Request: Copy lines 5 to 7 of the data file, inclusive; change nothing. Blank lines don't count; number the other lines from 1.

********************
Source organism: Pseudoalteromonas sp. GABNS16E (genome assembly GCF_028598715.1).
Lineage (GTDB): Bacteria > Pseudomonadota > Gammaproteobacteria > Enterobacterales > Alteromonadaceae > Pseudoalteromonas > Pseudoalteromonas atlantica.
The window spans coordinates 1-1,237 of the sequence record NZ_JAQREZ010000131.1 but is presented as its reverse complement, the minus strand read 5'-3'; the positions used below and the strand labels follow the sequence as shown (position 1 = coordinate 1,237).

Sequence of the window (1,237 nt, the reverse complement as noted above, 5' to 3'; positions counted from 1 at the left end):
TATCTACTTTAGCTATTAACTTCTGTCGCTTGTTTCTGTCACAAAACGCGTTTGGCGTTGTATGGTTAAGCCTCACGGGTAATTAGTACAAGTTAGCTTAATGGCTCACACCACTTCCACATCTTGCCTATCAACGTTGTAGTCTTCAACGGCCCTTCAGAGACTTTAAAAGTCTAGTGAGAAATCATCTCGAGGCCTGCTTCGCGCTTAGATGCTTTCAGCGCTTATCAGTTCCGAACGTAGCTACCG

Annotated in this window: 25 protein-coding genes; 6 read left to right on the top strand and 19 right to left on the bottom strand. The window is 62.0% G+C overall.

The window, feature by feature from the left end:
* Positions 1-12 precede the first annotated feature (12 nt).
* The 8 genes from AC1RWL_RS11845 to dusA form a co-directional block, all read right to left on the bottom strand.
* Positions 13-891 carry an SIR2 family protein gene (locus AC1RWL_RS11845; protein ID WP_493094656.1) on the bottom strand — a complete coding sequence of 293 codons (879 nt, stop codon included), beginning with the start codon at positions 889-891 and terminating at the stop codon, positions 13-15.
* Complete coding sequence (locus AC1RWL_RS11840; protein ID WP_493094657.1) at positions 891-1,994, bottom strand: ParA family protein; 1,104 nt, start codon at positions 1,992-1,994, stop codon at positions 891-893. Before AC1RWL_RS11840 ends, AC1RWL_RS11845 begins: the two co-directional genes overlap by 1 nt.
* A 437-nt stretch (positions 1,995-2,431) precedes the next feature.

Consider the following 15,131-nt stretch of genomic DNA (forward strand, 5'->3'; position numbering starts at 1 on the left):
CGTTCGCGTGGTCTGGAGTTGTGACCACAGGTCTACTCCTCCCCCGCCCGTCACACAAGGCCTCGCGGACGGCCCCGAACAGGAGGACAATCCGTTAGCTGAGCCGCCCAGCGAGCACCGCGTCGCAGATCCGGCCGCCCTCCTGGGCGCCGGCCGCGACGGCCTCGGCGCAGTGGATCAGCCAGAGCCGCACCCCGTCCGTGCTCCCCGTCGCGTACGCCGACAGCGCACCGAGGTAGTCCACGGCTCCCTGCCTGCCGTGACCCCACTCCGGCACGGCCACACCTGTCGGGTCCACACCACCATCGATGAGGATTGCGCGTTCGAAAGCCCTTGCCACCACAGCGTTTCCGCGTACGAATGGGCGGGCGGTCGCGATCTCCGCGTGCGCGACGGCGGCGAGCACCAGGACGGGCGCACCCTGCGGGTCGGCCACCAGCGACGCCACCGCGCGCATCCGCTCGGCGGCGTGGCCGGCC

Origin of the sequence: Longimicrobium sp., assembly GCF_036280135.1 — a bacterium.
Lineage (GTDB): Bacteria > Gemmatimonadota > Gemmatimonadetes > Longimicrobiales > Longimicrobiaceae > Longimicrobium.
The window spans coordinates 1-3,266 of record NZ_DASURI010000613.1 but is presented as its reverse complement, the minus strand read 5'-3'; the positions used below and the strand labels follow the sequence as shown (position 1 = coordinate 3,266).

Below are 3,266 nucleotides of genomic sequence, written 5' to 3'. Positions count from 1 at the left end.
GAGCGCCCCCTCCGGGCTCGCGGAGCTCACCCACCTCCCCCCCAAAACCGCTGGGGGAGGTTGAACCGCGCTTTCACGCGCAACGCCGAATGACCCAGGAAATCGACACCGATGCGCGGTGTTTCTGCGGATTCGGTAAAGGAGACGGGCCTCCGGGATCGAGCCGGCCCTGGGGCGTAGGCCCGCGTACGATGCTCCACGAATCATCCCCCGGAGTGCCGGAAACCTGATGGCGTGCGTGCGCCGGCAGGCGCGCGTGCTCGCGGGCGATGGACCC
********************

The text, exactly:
TATCTACTTTAGCTATTAACTTCTGTCGCTTGTTTCTGTCACAAAACGCGTTTGGCGTTGTATGGTTAAGCCTCACGGGTAATTAGTACAAGTTAGCTTAATGGCTCACACCACTTCCACATCTTGCCTATCAACGTTGTAGTCTTCAACGGCCCTTCAGAGACTTTAAAAGTCTAGTGAGAAATCATCTCGAGGCCTGCTTCGCGCTTAGATGCTTTCAGCGCTTATCAGTTCCGAACGTAGCTACCG

Annotated in this window: 25 protein-coding genes; 6 read left to right on the top strand and 19 right to left on the bottom strand. The window is 62.0% G+C overall.

The window, feature by feature from the left end: